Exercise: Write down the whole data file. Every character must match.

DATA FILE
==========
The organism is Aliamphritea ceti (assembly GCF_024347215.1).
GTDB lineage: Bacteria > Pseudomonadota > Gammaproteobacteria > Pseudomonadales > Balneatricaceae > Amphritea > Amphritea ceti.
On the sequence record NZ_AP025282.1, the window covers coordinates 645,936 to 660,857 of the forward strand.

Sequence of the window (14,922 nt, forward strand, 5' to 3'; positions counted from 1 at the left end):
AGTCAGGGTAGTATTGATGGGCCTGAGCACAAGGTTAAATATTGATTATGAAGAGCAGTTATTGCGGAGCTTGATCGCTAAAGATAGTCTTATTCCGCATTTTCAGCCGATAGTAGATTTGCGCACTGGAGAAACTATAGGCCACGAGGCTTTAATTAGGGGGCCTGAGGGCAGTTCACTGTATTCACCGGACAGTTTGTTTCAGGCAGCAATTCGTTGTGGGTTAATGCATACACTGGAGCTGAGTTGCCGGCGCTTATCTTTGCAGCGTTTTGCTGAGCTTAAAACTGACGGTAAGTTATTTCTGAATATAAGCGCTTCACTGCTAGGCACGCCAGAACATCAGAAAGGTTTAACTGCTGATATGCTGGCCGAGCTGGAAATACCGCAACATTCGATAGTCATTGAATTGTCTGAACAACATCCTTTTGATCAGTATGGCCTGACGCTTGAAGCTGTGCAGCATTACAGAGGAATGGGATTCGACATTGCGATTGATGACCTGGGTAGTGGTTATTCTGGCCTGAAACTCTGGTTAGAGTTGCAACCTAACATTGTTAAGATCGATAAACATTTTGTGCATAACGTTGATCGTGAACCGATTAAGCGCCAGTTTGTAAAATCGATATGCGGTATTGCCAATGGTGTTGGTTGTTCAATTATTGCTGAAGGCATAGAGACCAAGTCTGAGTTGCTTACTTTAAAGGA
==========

The organism is Aliamphritea ceti (assembly GCF_024347215.1).
GTDB lineage: Bacteria > Pseudomonadota > Gammaproteobacteria > Pseudomonadales > Balneatricaceae > Amphritea > Amphritea ceti.
On the sequence record NZ_AP025282.1, the window covers coordinates 645,936 to 660,857 of the forward strand.

Sequence of the window (14,922 nt, forward strand, 5' to 3'; positions counted from 1 at the left end):
AGTCAGGGTAGTATTGATGGGCCTGAGCACAAGGTTAAATATTGATTATGAAGAGCAGTTATTGCGGAGCTTGATCGCTAAAGATAGTCTTATTCCGCATTTTCAGCCGATAGTAGATTTGCGCACTGGAGAAACTATAGGCCACGAGGCTTTAATTAGGGGGCCTGAGGGCAGTTCACTGTATTCACCGGACAGTTTGTTTCAGGCAGCAATTCGTTGTGGGTTAATGCATACACTGGAGCTGAGTTGCCGGCGCTTATCTTTGCAGCGTTTTGCTGAGCTTAAAACTGACGGTAAGTTATTTCTGAATATAAGCGCTTCACTGCTAGGCACGCCAGAACATCAGAAAGGTTTAACTGCTGATATGCTGGCCGAGCTGGAAATACCGCAACATTCGATAGTCATTGAATTGTCTGAACAACATCCTTTTGATCAGTATGGCCTGACGCTTGAAGCTGTGCAGCATTACAGAGGAATGGGATTCGACATTGCGATTGATGACCTGGGTAGTGGTTATTCTGGCCTGAAACTCTGGTTAGAGTTGCAACCTAACATTGTTAAGATCGATAAACATTTTGTGCATAACGTTGATCGTGAACCGATTAAGCGCCAGTTTGTAAAATCGATATGCGGTATTGCCAATGGTGTTGGTTGTTCAATTATTGCTGAAGGCATAGAGACCAAGTCTGAGTTGCTTACTTTAAAGGA